x PREFACE data on the safety and effectiveness of these medications, as compounded medications are not reviewed for safety and efficacy or approved by FDA. The Committee on the Clinical Utility of Treating Patients with Com- pounded Bioidentical Hormone Replacement Therapy was formed at the request of FDA to assess the clinical utility of cBHT. We, the members of this committee, began our work by defining clinical utility as a multi­ dimensional construct that reflects evidence about safety, effectiveness, therapeutic need, and patient preference concerning benefit–risk balance. We then turned to explore existing evidence related to the attributes of cBHT from the perspective of clinical utility. We evaluated findings from a literature search of peer-reviewed evidence and gray literature (e.g., research reports, books for a lay audience) and held several open listening sessions to obtain input from various stakeholders. We heard presentations by researchers, clinicians, health advocates, representatives from government agencies, attorneys, and members of professional medical and pharmacy s ­ocieties. In addition, we received extensive correspondence from stake- holders, including that of patients and providers who use cBHT, compound- ing (503A) pharmacists, and members of a coalition of (503B) pharmacists. In our deliberations, we worked to garner data for an evidence base relating to safety and effectiveness of cBHT, as these are two critical attributes of our definition of clinical utility. In the course of the public meetings and based on the materials ­ eviewed, r the committee became even more aware of strong preferences for indi­ vidualized treatment among certain individuals who use cBHT. As such, our work was guided by our collective commitment to keep patient autonomy as a core value. However, the committee also grappled with the concern that for the large patient population using cBHT, it is currently impossible for their clinicians to provide evidence-based guidance on the effectiveness or safety of each unique formulation. Therefore, the committee remained mindful that safety and effectiveness data are required for understanding risks and benefits for all therapeutics, and they are fundamental to how we practice medicine in this country. We thus worked to listen, collect, review, and assess the best available evidence regarding cBHT preparations in order to evaluate their clinical utility. We recognize that not all parties will be in agreement with this report’s recommendations. Should further data from high-quality, well-controlled clinical trials become available, such evidence could be evaluated and the clinical utility of cBHT preparations could be reassessed. Our hope is that our findings, conclusions, and recommenda- tions will inform patients, health care providers, and regulatory bodies to ensure patients have accessible and understandable information based on the best available evidence needed to support their decision making. It was our responsibility and honor to chair this committee. Our efforts focused on evaluating cBHT within the context of current, FDA-approved PREPUBLICATION COPY—Uncorrected Proofs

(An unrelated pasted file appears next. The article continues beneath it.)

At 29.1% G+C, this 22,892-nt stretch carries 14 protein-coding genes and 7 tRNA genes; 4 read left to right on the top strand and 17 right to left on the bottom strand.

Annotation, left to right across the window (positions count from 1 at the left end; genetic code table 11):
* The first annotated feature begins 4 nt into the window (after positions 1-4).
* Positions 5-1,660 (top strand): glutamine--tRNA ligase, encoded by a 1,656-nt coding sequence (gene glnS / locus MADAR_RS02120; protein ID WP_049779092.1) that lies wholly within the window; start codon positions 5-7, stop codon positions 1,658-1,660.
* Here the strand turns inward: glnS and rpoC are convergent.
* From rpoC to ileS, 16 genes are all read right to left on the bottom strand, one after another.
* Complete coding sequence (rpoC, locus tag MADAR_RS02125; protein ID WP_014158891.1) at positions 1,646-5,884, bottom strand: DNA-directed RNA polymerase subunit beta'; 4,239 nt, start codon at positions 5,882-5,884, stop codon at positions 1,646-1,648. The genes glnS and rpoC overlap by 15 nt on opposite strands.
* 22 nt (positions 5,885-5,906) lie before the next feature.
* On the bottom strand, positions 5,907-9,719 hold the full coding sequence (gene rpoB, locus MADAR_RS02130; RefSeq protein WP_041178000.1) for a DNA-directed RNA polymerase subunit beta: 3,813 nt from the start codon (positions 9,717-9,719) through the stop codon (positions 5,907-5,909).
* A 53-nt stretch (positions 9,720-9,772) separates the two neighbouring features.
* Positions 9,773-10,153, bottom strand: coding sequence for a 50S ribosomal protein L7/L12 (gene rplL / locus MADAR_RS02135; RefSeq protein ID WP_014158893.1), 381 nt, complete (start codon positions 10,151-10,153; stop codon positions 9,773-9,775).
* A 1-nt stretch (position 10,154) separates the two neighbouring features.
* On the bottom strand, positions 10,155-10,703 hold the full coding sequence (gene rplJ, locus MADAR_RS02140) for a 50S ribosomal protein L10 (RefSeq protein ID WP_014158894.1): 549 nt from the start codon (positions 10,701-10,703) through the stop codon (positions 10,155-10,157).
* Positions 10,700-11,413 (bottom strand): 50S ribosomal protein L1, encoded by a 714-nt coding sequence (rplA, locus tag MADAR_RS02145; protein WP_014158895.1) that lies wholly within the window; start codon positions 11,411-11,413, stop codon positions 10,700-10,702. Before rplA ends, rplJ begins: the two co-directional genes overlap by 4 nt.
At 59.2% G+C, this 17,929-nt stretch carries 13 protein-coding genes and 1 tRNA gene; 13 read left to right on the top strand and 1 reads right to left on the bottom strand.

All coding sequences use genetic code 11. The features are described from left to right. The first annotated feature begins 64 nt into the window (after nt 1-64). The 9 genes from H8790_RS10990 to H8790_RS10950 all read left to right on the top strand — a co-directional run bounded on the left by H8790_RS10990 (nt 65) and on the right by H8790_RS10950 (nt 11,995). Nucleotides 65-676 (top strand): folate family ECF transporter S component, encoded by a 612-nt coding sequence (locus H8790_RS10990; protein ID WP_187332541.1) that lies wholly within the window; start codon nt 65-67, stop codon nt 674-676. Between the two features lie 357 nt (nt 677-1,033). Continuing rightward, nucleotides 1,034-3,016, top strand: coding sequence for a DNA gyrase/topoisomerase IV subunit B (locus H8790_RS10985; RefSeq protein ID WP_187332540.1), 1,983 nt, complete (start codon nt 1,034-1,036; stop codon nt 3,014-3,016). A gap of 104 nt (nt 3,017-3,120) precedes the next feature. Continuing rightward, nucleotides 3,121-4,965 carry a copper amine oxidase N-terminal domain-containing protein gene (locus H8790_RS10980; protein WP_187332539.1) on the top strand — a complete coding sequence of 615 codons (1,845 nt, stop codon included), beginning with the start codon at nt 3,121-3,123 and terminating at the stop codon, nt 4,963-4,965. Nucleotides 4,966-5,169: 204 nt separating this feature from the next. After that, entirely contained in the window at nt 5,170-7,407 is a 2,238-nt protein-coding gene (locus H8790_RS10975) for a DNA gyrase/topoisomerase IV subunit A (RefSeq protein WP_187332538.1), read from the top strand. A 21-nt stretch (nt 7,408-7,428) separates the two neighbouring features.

PREFACE xi drugs, all of which have demonstrated clinical utility for treatment of symp- toms of menopause. We want to thank our fellow committee members; without them, their perseverance, effort, and good humor, this consensus report would not have been possible. We also want to thank individuals who took time to come to the public sessions to share their experiences, insights, and compassion for those individuals seeking safe and effective treatment. Our work could not have been accomplished without the concerted efforts of the committee members who did their work sensibly with cheer- fulness and open minds. The committee’s able and fearless staff, Andrew March, Elizabeth Townsend, Justin Jones, and led by the understanding and knowledge of Leigh Miles Jackson, could not have been more wonderful to work with or more essential to the committee’s task. Donald R. Mattison, Chair Ruth M. Parker, Vice Chair Committee on the Clinical Utility of Treating Patients with Compounded Bioidentical Hormone Replacement Therapy PREPUBLICATION COPY—Uncorrected Proofs